With four more years of the Obama administration, expect increased enforcement efforts from OSHA as we have seen in the past four years. As noted last year, even without formal statutory reform, OSHA managed to double the average fines given to employers through an internal administrative penalty bulletin and the Severe Violator Enforcement Program (SVEP). The outlook for 2013 appears to be more of the same. The scope of enforcement activities of OSHA may expand as well with the creation of the Whistleblower Protection Advisory…

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28 Dec 2012 REMINDER – FCRA Changes Effective Jan. 1, 2013

Employers who routinely use third party credit reporting agencies for their pre-employment background screening are familiar with the requirements of the Fair Credit Reporting Act (FCRA). Effective Jan. 1, 2013, employers that utilize background checks must use a new “Summary of Consumer Rights” form to notify job applicants and employees of their rights under the FCRA. Under the new changes to the regulations, employers must make clear that the newly-created Consumer Financial Protection Bureau (CFPB), and not the Federal Trade Commission (FTC), is the agency…

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04 Oct 2012 NLRB Social Media Decisions Leave Questions for Employers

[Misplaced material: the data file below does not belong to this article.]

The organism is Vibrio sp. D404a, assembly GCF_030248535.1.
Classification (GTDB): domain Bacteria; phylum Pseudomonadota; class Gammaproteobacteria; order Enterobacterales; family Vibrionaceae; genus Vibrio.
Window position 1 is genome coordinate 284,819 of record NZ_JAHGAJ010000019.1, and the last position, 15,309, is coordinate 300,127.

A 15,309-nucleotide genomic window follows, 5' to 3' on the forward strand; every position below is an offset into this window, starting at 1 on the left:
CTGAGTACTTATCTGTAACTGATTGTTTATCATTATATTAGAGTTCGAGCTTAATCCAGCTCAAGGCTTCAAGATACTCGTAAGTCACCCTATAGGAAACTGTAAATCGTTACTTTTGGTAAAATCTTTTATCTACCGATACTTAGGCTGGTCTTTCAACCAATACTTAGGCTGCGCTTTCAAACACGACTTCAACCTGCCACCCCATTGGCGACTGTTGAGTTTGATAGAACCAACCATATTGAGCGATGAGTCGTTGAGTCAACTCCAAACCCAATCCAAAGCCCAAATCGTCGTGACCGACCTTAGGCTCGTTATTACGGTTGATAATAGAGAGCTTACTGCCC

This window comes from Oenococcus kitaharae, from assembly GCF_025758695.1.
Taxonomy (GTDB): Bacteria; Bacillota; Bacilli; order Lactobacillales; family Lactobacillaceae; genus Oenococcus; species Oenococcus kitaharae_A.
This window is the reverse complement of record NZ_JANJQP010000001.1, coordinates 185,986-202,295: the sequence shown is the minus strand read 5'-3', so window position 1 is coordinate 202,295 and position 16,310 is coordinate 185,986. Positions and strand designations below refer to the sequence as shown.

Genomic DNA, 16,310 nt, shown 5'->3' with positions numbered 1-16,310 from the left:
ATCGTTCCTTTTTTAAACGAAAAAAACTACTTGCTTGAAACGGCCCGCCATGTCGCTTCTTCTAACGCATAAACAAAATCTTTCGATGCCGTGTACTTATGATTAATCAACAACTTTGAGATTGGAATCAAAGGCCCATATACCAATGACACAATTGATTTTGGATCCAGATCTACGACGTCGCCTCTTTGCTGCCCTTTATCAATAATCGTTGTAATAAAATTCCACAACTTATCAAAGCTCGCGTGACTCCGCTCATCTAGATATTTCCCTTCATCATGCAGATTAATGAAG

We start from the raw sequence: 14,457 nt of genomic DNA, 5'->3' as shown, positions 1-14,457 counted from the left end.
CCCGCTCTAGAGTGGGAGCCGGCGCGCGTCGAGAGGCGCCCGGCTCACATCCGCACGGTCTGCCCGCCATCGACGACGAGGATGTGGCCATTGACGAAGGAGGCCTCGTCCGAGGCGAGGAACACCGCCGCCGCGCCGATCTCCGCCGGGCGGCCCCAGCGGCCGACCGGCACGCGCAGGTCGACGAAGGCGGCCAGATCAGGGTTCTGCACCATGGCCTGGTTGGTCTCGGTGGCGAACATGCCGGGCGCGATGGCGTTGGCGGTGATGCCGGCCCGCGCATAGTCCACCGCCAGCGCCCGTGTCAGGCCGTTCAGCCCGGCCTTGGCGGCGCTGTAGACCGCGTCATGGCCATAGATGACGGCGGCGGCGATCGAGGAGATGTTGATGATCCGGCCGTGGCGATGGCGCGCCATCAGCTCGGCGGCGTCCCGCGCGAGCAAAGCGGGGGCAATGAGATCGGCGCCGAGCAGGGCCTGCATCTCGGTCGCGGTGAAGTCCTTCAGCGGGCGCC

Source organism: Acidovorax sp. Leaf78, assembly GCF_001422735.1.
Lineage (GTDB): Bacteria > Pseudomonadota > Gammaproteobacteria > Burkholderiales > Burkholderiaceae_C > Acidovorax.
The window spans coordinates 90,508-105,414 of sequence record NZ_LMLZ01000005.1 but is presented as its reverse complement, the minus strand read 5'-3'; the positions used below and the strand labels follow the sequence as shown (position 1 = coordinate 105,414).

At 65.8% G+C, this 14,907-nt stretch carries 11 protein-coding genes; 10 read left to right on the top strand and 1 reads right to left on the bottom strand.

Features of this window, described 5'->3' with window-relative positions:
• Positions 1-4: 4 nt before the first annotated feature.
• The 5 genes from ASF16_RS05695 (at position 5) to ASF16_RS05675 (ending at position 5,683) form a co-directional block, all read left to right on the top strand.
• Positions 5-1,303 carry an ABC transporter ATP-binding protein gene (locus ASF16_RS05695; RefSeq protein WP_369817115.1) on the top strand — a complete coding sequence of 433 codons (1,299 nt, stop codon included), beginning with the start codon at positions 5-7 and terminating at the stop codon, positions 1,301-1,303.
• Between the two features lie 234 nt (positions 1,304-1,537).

The NLRB issued its first decision on a social media policy on Sept. 7, 2012 (Costco Wholesale Corp.) finding the employer’s policy of preventing employees from posting statements that “damage the Company, defame any individual or damage any person’s reputation” as being unlawful.  This was to be expected given the ever expanding interpretations of the NLRB’s General Counsel set forth in his three prior Guidance Memoranda on social media policies.  However, on Sept. 28, 2012, the NLRB ruled on its first social media termination case and…

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04 Oct 2012 California Passes Law to Regulate Access to Employees’ Social Media Accounts

California has become the third state to pass a law restricting an employer’s right to require access to applicant’s or employee’s social media accounts as a term and condition of employment. Maryland and Illinois passed similar laws earlier this year. The new law takes effect Jan. 1, 2013. The law does provide that an employer still has the right to require that an employee disclose such passwords if it is relevant to an investigation into employee misconduct or violation of applicable laws.  While most employers do not have…

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10 Jul 2012 What Does the Supreme Court’s Ruling Mean to Indiana Employers?

While the Supreme Court held that several provisions of AZ’s immigration law were preempted by federal law in the landmark decision of Arizona v. United States, employers should not be misled into believing that all state law immigration laws have been invalidated. The provisions of the law which were struck down were those of a criminal nature (i.e., making it a misdemeanor for unauthorized aliens to apply for work, to fail to carry valid immigration documents as well as a provision for warrantless arrests of…